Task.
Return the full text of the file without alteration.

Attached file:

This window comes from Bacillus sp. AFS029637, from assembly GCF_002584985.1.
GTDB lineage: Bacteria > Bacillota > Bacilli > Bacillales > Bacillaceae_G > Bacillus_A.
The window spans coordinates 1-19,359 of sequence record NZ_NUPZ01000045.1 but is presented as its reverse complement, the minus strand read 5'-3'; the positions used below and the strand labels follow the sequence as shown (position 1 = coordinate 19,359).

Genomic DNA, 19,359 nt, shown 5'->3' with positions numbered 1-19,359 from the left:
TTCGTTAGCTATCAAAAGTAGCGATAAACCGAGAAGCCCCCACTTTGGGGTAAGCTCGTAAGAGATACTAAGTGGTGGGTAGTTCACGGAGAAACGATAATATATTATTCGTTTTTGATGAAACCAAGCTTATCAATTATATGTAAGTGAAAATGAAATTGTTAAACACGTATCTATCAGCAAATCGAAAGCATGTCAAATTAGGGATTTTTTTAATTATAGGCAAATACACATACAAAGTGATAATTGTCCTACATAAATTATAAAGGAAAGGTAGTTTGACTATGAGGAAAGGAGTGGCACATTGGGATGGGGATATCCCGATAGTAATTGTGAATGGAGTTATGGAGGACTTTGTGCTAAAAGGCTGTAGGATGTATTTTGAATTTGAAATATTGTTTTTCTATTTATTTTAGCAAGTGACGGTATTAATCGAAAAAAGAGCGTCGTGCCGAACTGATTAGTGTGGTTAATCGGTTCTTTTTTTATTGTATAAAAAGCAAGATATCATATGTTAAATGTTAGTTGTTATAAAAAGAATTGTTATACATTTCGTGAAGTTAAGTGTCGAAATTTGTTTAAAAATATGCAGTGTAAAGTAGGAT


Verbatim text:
This window comes from Bacillus sp. AFS029637, from assembly GCF_002584985.1.
GTDB lineage: Bacteria > Bacillota > Bacilli > Bacillales > Bacillaceae_G > Bacillus_A.
The window spans coordinates 1-19,359 of sequence record NZ_NUPZ01000045.1 but is presented as its reverse complement, the minus strand read 5'-3'; the positions used below and the strand labels follow the sequence as shown (position 1 = coordinate 19,359).

Genomic DNA, 19,359 nt, shown 5'->3' with positions numbered 1-19,359 from the left:
TTCGTTAGCTATCAAAAGTAGCGATAAACCGAGAAGCCCCCACTTTGGGGTAAGCTCGTAAGAGATACTAAGTGGTGGGTAGTTCACGGAGAAACGATAATATATTATTCGTTTTTGATGAAACCAAGCTTATCAATTATATGTAAGTGAAAATGAAATTGTTAAACACGTATCTATCAGCAAATCGAAAGCATGTCAAATTAGGGATTTTTTTAATTATAGGCAAATACACATACAAAGTGATAATTGTCCTACATAAATTATAAAGGAAAGGTAGTTTGACTATGAGGAAAGGAGTGGCACATTGGGATGGGGATATCCCGATAGTAATTGTGAATGGAGTTATGGAGGACTTTGTGCTAAAAGGCTGTAGGATGTATTTTGAATTTGAAATATTGTTTTTCTATTTATTTTAGCAAGTGACGGTATTAATCGAAAAAAGAGCGTCGTGCCGAACTGATTAGTGTGGTTAATCGGTTCTTTTTTTATTGTATAAAAAGCAAGATATCATATGTTAAATGTTAGTTGTTATAAAAAGAATTGTTATACATTTCGTGAAGTTAAGTGTCGAAATTTGTTTAAAAATATGCAGTGTAAAGTAGGAT